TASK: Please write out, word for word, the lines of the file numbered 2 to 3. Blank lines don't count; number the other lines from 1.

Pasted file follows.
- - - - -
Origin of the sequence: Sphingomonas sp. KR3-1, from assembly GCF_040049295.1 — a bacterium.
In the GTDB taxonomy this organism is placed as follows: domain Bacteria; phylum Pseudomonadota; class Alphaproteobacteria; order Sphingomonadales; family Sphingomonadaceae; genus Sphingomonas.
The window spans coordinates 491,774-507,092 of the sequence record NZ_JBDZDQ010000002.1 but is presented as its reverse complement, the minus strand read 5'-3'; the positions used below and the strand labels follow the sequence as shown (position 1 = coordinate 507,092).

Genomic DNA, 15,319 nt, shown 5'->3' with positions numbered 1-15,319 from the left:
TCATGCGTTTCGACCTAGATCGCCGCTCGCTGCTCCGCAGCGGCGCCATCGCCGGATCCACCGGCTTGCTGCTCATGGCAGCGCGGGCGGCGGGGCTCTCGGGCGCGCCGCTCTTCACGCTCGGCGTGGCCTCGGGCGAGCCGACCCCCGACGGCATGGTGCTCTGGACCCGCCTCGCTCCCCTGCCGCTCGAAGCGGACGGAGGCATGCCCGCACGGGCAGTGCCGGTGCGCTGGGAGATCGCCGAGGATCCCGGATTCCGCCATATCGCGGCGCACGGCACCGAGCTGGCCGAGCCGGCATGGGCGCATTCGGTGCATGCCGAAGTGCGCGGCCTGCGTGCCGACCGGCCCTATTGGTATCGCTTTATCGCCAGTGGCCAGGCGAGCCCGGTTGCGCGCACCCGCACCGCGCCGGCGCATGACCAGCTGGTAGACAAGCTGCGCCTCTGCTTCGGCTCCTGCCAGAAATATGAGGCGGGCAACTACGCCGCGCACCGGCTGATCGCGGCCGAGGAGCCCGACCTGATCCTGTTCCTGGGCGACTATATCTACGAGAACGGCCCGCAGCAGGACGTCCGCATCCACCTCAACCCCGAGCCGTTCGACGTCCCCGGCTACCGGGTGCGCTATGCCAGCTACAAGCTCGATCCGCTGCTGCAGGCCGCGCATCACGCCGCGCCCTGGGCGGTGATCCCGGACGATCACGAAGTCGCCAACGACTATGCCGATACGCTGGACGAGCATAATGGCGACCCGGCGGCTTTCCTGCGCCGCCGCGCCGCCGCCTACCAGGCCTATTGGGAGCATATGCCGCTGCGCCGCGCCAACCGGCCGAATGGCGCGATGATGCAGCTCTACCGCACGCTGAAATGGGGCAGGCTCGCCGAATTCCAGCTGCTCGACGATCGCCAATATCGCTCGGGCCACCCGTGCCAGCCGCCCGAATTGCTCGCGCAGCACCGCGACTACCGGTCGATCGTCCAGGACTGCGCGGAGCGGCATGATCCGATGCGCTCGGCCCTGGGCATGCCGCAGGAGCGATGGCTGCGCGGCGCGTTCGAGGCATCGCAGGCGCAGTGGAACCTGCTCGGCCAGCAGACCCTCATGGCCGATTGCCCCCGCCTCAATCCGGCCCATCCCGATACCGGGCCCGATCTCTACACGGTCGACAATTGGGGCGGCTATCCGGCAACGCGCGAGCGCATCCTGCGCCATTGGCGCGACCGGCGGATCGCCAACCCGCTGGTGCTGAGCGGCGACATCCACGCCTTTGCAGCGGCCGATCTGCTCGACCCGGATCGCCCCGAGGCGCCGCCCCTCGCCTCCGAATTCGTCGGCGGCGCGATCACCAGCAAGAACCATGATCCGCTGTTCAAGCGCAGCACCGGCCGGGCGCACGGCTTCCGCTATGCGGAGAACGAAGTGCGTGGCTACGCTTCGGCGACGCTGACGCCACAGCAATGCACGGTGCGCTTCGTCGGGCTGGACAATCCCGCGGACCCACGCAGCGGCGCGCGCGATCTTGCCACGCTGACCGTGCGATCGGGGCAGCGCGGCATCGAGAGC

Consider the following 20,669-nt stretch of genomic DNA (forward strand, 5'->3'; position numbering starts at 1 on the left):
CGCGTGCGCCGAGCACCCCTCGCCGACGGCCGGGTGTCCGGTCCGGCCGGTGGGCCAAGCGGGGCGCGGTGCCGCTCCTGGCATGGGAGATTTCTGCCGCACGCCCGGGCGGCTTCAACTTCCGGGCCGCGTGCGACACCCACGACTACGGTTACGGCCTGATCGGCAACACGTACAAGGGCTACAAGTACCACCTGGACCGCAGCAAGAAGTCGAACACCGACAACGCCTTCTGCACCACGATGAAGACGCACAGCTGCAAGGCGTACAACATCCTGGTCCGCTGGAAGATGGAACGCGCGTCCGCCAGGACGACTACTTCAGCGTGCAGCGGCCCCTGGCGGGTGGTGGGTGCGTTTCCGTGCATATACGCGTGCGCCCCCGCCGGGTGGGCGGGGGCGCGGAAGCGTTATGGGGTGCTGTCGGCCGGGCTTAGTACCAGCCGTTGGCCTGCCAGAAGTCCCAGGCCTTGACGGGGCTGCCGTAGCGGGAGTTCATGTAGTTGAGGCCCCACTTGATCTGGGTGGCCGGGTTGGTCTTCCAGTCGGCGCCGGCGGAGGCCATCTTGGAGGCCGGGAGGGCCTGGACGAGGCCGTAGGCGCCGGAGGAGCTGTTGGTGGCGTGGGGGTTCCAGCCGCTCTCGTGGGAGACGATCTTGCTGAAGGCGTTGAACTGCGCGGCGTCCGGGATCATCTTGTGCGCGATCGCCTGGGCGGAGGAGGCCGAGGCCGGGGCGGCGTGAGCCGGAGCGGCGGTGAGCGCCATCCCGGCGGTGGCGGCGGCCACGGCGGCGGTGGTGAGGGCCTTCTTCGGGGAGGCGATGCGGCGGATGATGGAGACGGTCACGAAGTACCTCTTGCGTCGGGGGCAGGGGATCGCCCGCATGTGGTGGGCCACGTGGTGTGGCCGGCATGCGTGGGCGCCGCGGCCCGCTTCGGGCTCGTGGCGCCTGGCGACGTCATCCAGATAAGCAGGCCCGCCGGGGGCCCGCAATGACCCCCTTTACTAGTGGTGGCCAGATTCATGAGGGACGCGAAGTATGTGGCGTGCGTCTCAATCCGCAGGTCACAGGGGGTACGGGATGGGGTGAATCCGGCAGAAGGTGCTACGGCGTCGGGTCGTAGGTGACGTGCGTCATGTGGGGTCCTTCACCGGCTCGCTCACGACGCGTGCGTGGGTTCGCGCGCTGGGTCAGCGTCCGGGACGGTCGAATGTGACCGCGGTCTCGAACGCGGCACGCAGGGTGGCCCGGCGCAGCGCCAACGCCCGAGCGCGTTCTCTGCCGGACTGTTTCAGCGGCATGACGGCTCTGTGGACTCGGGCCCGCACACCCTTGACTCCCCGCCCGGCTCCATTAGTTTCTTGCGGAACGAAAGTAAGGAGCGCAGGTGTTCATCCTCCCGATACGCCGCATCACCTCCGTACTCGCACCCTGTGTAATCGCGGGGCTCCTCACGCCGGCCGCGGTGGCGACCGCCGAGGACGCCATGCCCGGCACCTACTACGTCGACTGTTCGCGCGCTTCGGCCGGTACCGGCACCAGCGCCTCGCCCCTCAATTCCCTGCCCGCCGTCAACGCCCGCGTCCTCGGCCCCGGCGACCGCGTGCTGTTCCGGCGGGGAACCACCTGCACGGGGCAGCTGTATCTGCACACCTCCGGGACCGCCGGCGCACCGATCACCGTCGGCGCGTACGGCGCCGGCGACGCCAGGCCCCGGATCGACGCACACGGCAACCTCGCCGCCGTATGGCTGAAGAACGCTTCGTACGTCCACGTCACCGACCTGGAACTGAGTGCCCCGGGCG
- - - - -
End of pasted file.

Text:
In the GTDB taxonomy this organism is placed as follows: domain Bacteria; phylum Pseudomonadota; class Alphaproteobacteria; order Sphingomonadales; family Sphingomonadaceae; genus Sphingomonas.
The window spans coordinates 491,774-507,092 of the sequence record NZ_JBDZDQ010000002.1 but is presented as its reverse complement, the minus strand read 5'-3'; the positions used below and the strand labels follow the sequence as shown (position 1 = coordinate 507,092).